In this special technology white paper, The 5 Key Challenges to Building a Successful Data Science Lab & Data Team, you’ll learn how a Data Lab establishes an effort to answer business needs by making sense of raw information. Data labs are intended to create critical mass within the organization that enables them to reach the level of innovation required for new data-driven products.
The age of data is here. Sensors, cameras, security monitoring systems, software, hardware, the Internet, and even humans themselves all have one thing in common: data. Countless bits & bytes of binary information that represent the beating heart of our modern technological world. As technology has increased, so has our interest in tracking its progress and trying to learn what it all means. Enter Big Data: a holistic term that aims to encapsulate the sheer massiveness of this concept of “information.” As data storage capabilities have grown, the world of IT has made a significant effort to collect data… although, up until recently, most people and organizations really didn’t know what to do with it. We’re collecting the Big Data – now what?
As the 21st century starts to pick up its pace, we are discovering an arena dedicated to making sense of Big Data: the data lab. In short, a data lab works to answer business needs by yielding insights found in raw data from a variety of structured and unstructured sources. A deeper look, however, reveals a much more nuanced purpose. Data labs, which are basically the equivalent of data research and development departments launched internally by organizations, are intended to help businesses develop solutions from their raw data. Business units can use their data lab as a sandbox to explore possibilities that, due to cost restrictions, they would ordinarily never be able to pursue. Terabyte upon terabyte of raw data can be cleansed, formatted, and modeled to reveal business opportunities in new markets… often in ways that were never before imagined.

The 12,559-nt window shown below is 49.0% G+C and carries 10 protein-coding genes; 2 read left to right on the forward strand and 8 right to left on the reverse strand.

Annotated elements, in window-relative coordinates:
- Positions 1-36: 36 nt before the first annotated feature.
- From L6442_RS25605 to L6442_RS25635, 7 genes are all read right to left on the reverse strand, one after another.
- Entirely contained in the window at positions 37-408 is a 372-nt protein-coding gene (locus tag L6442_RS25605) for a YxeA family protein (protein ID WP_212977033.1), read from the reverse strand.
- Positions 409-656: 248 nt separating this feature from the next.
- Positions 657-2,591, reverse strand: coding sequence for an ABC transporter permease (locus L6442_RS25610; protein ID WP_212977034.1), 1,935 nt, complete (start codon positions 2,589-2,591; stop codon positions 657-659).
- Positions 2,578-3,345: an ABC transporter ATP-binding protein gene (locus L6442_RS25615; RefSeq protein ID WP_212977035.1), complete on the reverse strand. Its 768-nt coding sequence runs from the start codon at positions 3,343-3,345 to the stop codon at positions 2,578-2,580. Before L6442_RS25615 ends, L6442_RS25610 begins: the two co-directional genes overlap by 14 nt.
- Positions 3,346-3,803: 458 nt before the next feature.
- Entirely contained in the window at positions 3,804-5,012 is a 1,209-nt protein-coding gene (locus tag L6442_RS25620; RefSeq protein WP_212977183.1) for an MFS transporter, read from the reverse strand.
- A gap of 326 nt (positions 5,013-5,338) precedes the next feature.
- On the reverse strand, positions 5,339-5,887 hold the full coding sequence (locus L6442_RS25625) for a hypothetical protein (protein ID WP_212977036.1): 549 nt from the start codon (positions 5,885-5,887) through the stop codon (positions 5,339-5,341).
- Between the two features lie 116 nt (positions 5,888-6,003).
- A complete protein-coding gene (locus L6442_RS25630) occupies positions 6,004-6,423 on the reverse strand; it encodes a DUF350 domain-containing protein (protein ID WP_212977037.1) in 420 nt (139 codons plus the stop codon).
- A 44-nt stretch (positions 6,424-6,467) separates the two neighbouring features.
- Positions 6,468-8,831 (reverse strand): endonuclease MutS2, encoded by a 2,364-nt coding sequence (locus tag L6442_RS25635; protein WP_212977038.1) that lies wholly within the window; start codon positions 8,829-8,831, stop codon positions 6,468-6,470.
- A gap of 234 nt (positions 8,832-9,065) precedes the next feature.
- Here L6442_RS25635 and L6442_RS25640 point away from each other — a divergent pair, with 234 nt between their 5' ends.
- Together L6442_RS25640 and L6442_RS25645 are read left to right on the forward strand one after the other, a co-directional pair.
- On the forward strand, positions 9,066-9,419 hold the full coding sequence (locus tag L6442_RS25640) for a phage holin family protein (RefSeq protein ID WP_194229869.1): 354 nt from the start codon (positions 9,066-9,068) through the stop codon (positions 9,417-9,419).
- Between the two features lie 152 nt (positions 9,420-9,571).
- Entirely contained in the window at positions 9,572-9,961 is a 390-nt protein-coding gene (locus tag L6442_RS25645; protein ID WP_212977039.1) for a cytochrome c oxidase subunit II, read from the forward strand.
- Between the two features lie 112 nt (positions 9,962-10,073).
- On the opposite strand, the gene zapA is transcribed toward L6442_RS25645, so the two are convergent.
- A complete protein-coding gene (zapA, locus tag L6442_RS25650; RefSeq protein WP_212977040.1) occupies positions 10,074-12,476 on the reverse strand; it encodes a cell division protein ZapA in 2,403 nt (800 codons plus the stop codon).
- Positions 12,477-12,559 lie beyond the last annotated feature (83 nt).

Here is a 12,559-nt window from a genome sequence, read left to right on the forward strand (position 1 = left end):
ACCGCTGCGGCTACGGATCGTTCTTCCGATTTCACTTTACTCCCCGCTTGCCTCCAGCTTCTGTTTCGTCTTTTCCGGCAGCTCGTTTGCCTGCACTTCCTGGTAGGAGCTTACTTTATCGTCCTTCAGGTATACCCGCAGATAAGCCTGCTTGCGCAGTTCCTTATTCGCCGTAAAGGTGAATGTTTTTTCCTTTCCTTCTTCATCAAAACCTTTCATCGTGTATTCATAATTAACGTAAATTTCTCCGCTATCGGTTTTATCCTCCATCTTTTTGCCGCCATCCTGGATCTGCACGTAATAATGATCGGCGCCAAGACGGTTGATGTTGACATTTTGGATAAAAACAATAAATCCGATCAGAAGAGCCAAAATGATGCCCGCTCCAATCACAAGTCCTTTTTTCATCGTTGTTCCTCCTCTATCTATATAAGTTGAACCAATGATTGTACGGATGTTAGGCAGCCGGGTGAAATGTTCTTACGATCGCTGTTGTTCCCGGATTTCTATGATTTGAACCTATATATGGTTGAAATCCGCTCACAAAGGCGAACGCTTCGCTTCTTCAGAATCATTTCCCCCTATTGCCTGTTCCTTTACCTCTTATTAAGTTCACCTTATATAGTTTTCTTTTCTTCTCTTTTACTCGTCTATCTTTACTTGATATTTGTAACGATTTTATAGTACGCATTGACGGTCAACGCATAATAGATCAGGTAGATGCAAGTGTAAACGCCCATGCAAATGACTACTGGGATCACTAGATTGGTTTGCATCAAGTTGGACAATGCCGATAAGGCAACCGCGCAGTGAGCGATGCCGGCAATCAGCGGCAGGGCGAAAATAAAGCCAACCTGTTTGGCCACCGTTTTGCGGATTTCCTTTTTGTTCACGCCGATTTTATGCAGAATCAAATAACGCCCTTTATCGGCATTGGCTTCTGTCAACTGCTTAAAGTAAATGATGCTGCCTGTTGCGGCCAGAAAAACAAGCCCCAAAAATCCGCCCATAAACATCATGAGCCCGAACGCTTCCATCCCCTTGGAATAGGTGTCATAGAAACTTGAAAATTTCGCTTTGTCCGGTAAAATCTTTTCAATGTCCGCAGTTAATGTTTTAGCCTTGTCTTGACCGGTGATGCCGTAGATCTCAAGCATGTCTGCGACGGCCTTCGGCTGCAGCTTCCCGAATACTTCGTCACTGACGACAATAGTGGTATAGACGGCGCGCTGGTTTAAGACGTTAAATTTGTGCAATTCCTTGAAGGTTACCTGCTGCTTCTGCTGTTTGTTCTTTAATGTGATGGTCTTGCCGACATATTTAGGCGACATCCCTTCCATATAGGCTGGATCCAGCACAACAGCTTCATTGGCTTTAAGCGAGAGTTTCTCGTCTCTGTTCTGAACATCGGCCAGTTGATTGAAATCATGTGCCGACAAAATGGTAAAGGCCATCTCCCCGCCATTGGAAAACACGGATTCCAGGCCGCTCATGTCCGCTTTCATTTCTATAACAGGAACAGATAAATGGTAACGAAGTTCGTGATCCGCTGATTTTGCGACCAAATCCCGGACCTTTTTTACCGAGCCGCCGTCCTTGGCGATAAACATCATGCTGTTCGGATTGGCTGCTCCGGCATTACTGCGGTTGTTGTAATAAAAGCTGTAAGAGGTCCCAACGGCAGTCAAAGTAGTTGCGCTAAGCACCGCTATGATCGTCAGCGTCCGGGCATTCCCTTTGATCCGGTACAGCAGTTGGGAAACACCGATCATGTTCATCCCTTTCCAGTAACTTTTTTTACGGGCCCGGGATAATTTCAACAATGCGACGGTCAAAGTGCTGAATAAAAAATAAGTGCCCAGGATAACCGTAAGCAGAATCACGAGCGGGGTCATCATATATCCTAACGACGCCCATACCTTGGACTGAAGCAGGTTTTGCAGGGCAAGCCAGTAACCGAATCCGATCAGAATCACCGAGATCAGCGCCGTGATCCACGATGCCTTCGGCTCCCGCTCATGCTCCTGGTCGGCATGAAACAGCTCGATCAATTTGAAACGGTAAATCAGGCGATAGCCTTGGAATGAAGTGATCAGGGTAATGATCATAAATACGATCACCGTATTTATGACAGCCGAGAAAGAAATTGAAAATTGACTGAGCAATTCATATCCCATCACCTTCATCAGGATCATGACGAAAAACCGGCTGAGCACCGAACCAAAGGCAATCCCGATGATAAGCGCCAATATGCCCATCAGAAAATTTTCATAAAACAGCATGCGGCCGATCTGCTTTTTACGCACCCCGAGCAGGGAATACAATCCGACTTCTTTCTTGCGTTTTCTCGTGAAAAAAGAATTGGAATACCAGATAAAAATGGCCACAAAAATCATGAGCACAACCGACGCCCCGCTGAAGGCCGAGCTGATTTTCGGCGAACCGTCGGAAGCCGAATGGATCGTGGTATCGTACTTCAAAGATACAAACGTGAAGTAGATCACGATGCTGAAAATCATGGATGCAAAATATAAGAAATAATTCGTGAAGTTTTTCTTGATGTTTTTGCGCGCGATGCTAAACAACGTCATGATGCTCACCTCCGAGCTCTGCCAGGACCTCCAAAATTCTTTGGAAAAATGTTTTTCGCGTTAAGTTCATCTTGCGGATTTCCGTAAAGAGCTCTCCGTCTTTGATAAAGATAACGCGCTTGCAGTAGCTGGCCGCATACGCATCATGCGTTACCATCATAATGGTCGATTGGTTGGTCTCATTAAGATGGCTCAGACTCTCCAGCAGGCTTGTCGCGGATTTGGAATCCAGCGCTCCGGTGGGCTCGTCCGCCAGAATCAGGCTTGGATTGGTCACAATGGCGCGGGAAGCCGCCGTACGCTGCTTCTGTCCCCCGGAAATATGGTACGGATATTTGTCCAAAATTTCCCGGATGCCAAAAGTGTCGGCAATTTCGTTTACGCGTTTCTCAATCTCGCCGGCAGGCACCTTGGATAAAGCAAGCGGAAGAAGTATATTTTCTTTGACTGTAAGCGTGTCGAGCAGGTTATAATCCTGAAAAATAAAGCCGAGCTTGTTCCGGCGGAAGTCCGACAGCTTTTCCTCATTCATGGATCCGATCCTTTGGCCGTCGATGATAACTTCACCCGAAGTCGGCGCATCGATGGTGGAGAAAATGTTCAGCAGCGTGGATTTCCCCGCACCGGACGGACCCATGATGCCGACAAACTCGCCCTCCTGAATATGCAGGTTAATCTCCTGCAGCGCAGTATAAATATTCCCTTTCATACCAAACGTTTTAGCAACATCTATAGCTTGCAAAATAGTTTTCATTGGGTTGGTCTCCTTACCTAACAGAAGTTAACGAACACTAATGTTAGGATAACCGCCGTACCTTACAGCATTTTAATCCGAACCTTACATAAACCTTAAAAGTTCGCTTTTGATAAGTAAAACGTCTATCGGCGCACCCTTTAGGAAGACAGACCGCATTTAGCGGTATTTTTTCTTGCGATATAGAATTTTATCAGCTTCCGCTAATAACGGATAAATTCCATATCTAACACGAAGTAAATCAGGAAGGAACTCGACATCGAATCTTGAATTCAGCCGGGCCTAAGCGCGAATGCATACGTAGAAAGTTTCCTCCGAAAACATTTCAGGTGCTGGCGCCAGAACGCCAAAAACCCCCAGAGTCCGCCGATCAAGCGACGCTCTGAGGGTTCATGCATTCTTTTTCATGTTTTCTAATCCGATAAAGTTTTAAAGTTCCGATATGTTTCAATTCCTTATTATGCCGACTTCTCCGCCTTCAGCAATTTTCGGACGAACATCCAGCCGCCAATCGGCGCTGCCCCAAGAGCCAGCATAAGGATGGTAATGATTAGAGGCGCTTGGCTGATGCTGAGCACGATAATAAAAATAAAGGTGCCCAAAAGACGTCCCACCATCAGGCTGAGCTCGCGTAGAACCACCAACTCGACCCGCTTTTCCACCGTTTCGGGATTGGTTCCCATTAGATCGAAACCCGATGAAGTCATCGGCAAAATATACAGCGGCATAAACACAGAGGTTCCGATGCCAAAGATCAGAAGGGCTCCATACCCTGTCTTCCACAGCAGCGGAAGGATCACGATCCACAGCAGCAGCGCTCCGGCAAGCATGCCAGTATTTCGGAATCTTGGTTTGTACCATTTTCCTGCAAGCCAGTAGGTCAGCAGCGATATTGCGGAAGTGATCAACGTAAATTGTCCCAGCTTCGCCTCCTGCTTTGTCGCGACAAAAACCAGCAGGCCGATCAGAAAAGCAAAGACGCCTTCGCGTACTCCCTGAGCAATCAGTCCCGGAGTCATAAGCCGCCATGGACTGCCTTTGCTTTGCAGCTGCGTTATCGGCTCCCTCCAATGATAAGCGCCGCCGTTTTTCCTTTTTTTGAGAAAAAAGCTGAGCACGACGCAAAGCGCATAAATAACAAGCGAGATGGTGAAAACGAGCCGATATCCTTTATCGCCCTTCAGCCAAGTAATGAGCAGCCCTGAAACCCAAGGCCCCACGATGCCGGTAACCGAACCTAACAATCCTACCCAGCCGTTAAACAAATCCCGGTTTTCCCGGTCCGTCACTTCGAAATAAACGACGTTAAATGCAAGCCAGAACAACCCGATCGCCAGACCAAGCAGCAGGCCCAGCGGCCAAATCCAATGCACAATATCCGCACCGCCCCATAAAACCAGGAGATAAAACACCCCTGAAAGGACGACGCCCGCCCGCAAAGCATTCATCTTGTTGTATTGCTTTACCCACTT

The white paper includes the following sections:
- Time-based Challenges
- Collaboration – or Lack Thereof
- Skill-set Disconnect
- Platform Incompatibilities